Churches often advertise they are having a “revival”. But such announcing of revival is characterized by three things-- it is sad, presumptuous, and weak.
First, it is sad. Revival means to bring to life again and thus churches are unwittingly advertising they are dying, in need of life, backslidden, lukewarm, and in a bad way. To be in a dying condition is a shame. It does not seem like something to advertise. But maybe credit should be given at least for honesty.
Then, It is also presumptuous. The Spirit of Go d is unpredictable--like the wind (John 3.8); how does a church know that they will be revived as a result of some special meetings with some visiting preacher? If God does not arise and visit them, the special meetings will be of no effect and business will go on as usual.
Finally, it is weak. Historic revival is not some evangelistic campaign, but it is God coming to a church, to churches or to a community in a supernatural way with unusual power. It is divine fire and you don’t have to advertise a fire. Examples?
In the Hebrides Revival of 1949 in Scotland, for example, God came in such a powerful way that communities were swept into the Kingdom of God almost overnight.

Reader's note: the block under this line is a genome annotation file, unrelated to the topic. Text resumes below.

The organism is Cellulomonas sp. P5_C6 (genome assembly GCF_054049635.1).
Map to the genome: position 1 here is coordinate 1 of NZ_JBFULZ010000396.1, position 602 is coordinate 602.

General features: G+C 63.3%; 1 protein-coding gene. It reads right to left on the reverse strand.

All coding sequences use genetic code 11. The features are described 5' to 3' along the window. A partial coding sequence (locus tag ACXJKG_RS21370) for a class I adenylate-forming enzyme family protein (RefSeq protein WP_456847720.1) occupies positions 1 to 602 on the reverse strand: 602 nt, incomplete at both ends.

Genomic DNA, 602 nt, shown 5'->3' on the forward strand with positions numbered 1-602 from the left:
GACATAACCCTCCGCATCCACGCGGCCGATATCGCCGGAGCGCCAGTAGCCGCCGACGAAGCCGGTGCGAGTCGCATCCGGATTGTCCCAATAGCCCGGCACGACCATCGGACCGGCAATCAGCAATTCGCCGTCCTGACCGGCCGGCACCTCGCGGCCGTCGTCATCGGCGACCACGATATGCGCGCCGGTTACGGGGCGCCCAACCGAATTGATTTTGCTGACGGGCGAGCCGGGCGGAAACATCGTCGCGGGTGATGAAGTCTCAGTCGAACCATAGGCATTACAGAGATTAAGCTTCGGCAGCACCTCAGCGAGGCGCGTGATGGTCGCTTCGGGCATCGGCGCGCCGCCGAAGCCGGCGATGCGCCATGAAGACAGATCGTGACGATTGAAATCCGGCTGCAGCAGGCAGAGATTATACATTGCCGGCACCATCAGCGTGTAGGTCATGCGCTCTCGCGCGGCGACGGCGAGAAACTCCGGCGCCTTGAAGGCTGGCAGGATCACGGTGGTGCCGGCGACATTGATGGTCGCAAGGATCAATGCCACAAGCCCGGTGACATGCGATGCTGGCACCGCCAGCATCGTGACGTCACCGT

The Canadian Revival of 1970 began in Saskatoon, and in a matter of days the biggest building in the city could not handle the crowds. It spontaneously spread until finally in Winnipeg there were so many stolen items returned to stores that one department store had to designate a special building to store them all. Families were healed. Lives were changed.
After much prayer, the South African Revival of 1966 began when God came as at Pentecost with a “sound from heaven.” (Acts 2.2) Dozens each day came uninvited to the meeting place under conviction of sin and asking for spiritual help.
This is revival; this is new life. May God do it again, even in our city.
Habakkuk 3:2 says, "O Lord, revive Your work in the midst of the years."
Psalm 85:6-- "Will You not Yourself revive us again, that Your people may rejoice in You?"
- Bob Jennings